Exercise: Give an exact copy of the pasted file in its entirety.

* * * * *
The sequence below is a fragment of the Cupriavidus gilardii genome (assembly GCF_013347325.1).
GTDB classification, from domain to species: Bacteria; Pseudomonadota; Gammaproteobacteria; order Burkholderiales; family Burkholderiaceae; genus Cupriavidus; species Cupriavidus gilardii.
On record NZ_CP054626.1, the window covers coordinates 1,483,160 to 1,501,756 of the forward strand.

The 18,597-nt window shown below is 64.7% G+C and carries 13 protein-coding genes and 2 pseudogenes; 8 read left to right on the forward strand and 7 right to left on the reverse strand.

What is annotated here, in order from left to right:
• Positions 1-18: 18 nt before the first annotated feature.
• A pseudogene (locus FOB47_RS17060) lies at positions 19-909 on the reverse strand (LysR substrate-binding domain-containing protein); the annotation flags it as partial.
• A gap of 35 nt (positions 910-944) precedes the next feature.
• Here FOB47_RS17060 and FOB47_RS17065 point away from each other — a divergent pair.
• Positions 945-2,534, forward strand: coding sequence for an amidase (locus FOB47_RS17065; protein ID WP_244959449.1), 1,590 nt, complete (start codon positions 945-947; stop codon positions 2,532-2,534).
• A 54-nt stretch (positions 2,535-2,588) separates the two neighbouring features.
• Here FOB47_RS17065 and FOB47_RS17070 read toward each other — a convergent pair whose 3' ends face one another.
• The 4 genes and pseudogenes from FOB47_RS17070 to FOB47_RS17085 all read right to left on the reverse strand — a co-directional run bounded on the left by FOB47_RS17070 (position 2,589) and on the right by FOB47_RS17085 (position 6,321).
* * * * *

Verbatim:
The sequence below is a fragment of the Cupriavidus gilardii genome (assembly GCF_013347325.1).
GTDB classification, from domain to species: Bacteria; Pseudomonadota; Gammaproteobacteria; order Burkholderiales; family Burkholderiaceae; genus Cupriavidus; species Cupriavidus gilardii.
On record NZ_CP054626.1, the window covers coordinates 1,483,160 to 1,501,756 of the forward strand.

The 18,597-nt window shown below is 64.7% G+C and carries 13 protein-coding genes and 2 pseudogenes; 8 read left to right on the forward strand and 7 right to left on the reverse strand.

What is annotated here, in order from left to right:
• Positions 1-18: 18 nt before the first annotated feature.
• A pseudogene (locus FOB47_RS17060) lies at positions 19-909 on the reverse strand (LysR substrate-binding domain-containing protein); the annotation flags it as partial.
• A gap of 35 nt (positions 910-944) precedes the next feature.
• Here FOB47_RS17060 and FOB47_RS17065 point away from each other — a divergent pair.
• Positions 945-2,534, forward strand: coding sequence for an amidase (locus FOB47_RS17065; protein ID WP_244959449.1), 1,590 nt, complete (start codon positions 945-947; stop codon positions 2,532-2,534).
• A 54-nt stretch (positions 2,535-2,588) separates the two neighbouring features.
• Here FOB47_RS17065 and FOB47_RS17070 read toward each other — a convergent pair whose 3' ends face one another.
• The 4 genes and pseudogenes from FOB47_RS17070 to FOB47_RS17085 all read right to left on the reverse strand — a co-directional run bounded on the left by FOB47_RS17070 (position 2,589) and on the right by FOB47_RS17085 (position 6,321).